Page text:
Somehow I Didn’t Punch Him In the Neck

So, remember when I was all lit about about the book When We Were on Fire?

And I invited all of you to read it and join me for a giant book club discussion over lattes and scones at the world’s biggest Starbucks which might just be in my imagination and an ethereal dream?

I’m still pretty fired up about this memoir.

(No pun intended.)  (Okay, yes it was.)  (It always is.)

Addie Zierman has become one of my favorite authors and contemporary theologians, and (…wait for it…) she invited me to write a guest post on her blog, to her audience, for the people who call her well-written and wise.

Today is the debut: Somehow I Didn’t Punch Him In the Neck.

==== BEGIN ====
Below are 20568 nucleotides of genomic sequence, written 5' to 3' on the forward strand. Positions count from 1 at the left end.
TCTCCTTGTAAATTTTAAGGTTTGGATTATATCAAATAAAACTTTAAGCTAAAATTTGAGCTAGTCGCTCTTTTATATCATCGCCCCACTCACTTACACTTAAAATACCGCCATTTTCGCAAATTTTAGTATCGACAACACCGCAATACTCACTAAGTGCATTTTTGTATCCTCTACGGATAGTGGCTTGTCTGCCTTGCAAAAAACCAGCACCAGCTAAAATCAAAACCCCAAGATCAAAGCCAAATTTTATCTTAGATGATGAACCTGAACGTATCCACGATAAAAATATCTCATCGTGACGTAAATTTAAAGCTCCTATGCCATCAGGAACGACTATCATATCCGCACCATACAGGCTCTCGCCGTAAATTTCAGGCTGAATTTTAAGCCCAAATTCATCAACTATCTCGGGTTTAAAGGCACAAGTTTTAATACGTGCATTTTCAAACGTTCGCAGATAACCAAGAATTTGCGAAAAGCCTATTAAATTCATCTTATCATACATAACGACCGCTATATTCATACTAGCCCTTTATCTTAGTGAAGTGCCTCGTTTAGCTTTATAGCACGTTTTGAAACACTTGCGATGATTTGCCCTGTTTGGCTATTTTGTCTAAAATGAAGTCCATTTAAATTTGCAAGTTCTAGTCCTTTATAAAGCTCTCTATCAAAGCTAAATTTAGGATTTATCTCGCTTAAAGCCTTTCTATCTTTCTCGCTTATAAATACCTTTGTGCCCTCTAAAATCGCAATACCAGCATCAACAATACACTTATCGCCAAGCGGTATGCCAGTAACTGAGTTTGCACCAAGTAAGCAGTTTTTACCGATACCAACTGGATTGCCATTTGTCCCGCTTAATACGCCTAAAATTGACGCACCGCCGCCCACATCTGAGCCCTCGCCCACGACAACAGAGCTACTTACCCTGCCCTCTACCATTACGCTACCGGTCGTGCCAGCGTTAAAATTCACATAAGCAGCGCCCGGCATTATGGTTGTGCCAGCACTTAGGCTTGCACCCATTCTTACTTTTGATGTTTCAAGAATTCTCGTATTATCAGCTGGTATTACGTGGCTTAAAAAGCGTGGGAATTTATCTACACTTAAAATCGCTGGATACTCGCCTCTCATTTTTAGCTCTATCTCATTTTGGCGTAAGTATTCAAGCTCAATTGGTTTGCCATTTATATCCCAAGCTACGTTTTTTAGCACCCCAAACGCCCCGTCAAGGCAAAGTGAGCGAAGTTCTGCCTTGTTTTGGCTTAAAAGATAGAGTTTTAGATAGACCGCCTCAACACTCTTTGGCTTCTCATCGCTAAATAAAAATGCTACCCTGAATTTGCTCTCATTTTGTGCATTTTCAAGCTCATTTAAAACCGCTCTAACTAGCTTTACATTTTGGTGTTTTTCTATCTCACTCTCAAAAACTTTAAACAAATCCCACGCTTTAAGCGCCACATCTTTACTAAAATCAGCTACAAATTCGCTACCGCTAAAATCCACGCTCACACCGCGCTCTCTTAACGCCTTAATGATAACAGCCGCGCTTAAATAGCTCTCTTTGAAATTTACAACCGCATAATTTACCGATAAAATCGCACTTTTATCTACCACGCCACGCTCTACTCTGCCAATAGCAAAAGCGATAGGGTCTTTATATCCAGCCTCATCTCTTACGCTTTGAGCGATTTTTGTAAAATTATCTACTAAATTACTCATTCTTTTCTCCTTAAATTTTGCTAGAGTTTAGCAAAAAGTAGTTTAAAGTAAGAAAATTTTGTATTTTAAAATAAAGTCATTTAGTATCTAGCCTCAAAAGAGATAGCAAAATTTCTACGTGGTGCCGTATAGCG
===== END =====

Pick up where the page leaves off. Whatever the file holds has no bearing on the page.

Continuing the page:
Please go to Addie’s blog, and give yourself the pleasure of a virtual stroll.  Give her some love.

And order her book.

 

When Authenticity Was a Poor Choice

“Good morning, Tricia! And how are you today?”

I have a half-second lead time to decide: to be authentic or to give a safe answer.

“You know what?” I pause for a moment. For so many reasons. “I’m very sad today.”

“Sad?! Well, that’s because the sun isn’t shining today. I’m sure that’s why.”

Actually, it’s not. I love grey skies. And you don’t have enough in you for me to tell you that I want to pass the parenting baton. Tag the teammate. I don’t think I can do the reading log and the math homework tonight. Plus the baths and the fingernails. And the fighting and the silly. I don’t want to do this anymore, and today I’m not even striving for excellence. I’m putting one foot in front of the other because that’s what needs to happen. So, you know what? You’re the one who asked. I’m sad.  And too tired to pretend I’m not.

“Well, that just won’t do! You’re my ray of sunshine! I count on you to bring sunshine into my life!”

Then don’t. Don’t do that.